On the northwest corner of Northeast César Chávez Boulevard and Glisan Street, guarded by the gleaming image of St. Joan of Arc, All Saints Catholic Church, a Laurelhurst Neighborhood fixture since 1914, has been pondering how best to re-purpose what was once the residence of Sisters of the Holy Names who taught at All Saints School. The decision has come down on the side of a new building.
The envy of other private schools, All Saints has almost 500 students and is looking for better ways to serve its students and teachers. Faced with an aging 1936 building, a five-level residence with 16 bedrooms with a foundation not up to 21st-century earthquake codes and asbestos involvement, parish leaders began planning on how to demolish the structure and what kind of building should replace the convent.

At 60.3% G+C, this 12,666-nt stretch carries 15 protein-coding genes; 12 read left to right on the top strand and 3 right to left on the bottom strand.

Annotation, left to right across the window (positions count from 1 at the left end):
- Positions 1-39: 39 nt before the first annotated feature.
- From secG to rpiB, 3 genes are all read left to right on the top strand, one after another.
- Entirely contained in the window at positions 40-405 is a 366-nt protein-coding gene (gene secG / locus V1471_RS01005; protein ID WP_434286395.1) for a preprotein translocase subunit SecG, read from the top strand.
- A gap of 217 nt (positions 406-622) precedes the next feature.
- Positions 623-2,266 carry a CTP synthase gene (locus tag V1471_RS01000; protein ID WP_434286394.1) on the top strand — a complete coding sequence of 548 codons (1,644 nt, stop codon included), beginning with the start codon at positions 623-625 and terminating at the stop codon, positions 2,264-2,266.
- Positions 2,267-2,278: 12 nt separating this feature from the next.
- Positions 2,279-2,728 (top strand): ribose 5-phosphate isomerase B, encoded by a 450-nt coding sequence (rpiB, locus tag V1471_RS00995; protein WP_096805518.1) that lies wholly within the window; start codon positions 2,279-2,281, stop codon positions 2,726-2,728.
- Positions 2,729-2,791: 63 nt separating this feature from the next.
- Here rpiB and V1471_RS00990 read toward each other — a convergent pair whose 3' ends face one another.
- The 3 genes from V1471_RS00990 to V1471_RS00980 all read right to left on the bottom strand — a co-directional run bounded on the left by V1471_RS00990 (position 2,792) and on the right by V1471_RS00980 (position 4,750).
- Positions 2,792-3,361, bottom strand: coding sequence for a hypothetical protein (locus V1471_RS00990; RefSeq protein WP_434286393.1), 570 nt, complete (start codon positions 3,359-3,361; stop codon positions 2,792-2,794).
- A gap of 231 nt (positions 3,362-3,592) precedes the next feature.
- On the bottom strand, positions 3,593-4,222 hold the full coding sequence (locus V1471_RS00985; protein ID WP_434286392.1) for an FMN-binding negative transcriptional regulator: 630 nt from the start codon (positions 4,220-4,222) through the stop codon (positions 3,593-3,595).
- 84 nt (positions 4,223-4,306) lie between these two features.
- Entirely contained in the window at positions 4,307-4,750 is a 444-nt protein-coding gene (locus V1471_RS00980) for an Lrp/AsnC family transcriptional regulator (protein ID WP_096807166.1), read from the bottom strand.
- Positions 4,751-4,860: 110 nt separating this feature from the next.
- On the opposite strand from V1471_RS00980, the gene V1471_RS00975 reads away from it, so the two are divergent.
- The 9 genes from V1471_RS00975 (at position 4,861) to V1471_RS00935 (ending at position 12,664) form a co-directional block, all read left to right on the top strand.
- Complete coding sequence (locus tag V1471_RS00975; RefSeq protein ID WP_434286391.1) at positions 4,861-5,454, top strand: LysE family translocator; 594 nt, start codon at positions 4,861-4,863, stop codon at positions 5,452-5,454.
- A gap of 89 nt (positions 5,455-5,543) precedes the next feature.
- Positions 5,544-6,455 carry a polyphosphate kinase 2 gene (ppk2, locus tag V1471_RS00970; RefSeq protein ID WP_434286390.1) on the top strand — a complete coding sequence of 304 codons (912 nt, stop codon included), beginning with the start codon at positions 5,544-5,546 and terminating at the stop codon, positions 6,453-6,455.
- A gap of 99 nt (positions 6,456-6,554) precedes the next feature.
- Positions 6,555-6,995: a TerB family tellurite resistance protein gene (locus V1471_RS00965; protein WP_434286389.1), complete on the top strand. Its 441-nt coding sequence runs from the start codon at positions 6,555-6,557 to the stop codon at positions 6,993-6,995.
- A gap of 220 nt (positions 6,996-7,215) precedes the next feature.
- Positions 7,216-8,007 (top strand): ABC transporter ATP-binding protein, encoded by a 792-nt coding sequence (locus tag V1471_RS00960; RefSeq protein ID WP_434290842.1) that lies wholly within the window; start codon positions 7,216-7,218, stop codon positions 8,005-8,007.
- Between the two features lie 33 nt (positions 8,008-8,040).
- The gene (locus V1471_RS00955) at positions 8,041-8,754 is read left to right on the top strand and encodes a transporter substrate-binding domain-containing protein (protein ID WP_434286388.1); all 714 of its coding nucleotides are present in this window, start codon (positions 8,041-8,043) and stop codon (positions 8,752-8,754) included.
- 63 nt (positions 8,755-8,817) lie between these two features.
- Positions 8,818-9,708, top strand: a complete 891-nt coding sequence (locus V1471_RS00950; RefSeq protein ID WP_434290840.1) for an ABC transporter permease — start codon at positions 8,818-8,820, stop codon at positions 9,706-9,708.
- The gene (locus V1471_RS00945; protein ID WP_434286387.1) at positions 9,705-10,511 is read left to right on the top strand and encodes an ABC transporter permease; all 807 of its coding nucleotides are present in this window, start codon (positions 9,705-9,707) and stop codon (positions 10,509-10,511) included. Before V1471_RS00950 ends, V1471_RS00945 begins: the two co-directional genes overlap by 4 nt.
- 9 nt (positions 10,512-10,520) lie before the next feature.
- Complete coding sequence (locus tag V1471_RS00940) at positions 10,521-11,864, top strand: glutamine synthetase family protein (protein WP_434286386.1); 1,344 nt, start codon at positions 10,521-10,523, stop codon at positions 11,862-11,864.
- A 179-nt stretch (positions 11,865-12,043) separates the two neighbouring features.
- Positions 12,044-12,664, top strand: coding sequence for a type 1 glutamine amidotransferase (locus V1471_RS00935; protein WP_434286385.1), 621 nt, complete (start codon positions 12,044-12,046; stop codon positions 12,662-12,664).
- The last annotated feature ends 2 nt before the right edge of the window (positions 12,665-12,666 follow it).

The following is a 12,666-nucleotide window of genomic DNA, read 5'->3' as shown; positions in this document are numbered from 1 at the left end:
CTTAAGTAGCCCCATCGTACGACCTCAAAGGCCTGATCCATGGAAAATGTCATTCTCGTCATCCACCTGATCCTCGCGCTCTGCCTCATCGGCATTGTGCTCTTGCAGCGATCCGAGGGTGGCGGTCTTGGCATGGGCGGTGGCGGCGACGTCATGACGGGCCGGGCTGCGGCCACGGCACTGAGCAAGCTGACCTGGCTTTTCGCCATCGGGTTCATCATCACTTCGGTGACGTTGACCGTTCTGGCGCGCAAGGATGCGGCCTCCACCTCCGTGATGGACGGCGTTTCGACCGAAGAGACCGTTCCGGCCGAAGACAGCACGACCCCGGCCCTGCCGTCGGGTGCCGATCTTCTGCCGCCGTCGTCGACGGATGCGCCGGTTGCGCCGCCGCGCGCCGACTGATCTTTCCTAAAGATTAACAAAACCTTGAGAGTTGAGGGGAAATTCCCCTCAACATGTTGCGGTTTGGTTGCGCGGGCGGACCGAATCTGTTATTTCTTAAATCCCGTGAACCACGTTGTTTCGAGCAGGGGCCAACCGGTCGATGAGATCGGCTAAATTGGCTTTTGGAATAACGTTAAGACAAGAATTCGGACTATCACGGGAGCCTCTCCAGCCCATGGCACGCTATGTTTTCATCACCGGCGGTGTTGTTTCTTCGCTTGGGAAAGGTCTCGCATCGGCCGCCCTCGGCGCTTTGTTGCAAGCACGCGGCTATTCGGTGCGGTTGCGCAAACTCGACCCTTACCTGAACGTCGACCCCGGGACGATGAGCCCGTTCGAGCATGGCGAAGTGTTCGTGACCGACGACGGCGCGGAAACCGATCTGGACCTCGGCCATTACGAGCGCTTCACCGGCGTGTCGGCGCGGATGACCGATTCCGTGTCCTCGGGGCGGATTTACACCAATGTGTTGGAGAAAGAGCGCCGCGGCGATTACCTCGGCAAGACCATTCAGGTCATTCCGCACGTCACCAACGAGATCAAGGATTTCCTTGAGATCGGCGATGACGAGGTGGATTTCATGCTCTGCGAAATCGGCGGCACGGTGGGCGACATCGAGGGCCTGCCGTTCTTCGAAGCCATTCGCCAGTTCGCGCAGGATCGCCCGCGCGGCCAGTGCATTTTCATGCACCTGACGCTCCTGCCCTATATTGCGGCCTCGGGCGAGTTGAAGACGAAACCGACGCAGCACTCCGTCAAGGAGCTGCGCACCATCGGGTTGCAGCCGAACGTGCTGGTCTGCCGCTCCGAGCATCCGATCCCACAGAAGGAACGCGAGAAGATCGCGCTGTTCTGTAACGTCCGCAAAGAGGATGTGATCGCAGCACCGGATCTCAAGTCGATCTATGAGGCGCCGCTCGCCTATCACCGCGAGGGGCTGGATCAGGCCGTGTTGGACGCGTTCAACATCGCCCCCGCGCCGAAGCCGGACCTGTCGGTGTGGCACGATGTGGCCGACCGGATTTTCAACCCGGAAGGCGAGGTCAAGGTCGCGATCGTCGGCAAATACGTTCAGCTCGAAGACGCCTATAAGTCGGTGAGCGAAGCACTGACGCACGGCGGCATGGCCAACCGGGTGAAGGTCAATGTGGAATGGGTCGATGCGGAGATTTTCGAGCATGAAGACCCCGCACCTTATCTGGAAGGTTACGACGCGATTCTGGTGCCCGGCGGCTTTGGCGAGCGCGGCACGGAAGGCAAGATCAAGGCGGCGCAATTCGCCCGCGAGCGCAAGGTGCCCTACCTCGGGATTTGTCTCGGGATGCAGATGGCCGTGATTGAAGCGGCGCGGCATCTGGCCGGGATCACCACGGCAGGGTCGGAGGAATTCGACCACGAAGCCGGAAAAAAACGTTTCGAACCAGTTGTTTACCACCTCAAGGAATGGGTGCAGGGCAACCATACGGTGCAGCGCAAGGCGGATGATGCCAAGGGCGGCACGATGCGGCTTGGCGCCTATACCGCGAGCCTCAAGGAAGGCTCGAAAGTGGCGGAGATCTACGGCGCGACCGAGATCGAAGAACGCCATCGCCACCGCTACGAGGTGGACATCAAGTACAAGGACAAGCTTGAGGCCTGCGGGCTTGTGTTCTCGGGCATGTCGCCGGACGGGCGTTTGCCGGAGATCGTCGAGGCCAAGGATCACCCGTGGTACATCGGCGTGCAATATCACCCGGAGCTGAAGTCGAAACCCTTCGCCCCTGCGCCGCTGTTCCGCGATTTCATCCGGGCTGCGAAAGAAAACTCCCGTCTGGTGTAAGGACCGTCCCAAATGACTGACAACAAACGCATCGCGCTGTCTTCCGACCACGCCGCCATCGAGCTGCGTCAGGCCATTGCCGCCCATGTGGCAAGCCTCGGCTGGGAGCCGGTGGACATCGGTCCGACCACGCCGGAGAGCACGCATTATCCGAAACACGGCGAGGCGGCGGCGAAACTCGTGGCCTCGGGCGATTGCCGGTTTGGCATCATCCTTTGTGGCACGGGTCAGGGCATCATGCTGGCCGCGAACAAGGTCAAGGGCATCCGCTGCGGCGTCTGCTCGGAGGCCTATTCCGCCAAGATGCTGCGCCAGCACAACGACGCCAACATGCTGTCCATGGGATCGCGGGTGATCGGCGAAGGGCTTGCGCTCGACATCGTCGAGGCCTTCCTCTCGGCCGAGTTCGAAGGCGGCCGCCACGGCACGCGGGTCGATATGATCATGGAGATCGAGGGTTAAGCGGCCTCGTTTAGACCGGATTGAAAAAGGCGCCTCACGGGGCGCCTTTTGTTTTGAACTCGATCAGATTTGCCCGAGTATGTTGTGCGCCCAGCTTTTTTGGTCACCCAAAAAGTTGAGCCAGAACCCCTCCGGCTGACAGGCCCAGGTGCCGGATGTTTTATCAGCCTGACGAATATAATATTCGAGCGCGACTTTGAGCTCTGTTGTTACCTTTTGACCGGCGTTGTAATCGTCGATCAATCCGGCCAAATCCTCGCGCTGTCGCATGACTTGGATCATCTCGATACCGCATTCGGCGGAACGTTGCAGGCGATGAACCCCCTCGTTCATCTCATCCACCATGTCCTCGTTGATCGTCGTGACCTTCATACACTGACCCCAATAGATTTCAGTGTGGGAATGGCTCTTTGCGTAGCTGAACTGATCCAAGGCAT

The objective: create an environment that allows more efficient and effective space use. Preliminary plans call for the new building to be two stories with a music and art lab and office space on the ground floor and a library ringed by parish offices on the upper level.
All Saints is currently working through the conditional use permit phase and planned on meeting with the Laurelhurst Neighborhood Association to discuss the plans. It’s anticipated that the new building will cost over a million dollars, and a church development committee will work toward meeting that financial goal.